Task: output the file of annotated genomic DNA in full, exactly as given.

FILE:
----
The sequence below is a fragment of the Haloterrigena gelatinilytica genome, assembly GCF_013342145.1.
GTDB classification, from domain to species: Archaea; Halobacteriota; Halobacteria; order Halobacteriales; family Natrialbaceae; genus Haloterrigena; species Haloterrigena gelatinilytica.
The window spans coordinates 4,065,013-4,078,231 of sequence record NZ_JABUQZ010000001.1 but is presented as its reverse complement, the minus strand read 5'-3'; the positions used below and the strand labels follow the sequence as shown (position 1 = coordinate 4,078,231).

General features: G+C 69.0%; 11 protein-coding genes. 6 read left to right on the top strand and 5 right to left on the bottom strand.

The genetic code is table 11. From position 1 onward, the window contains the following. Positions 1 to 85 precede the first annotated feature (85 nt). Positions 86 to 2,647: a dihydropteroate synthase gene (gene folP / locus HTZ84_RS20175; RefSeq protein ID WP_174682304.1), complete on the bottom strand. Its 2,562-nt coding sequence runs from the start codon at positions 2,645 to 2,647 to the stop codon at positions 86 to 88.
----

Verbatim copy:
The sequence below is a fragment of the Haloterrigena gelatinilytica genome, assembly GCF_013342145.1.
GTDB classification, from domain to species: Archaea; Halobacteriota; Halobacteria; order Halobacteriales; family Natrialbaceae; genus Haloterrigena; species Haloterrigena gelatinilytica.
The window spans coordinates 4,065,013-4,078,231 of sequence record NZ_JABUQZ010000001.1 but is presented as its reverse complement, the minus strand read 5'-3'; the positions used below and the strand labels follow the sequence as shown (position 1 = coordinate 4,078,231).

General features: G+C 69.0%; 11 protein-coding genes. 6 read left to right on the top strand and 5 right to left on the bottom strand.

The genetic code is table 11. From position 1 onward, the window contains the following. Positions 1 to 85 precede the first annotated feature (85 nt). Positions 86 to 2,647: a dihydropteroate synthase gene (gene folP / locus HTZ84_RS20175; RefSeq protein ID WP_174682304.1), complete on the bottom strand. Its 2,562-nt coding sequence runs from the start codon at positions 2,645 to 2,647 to the stop codon at positions 86 to 88.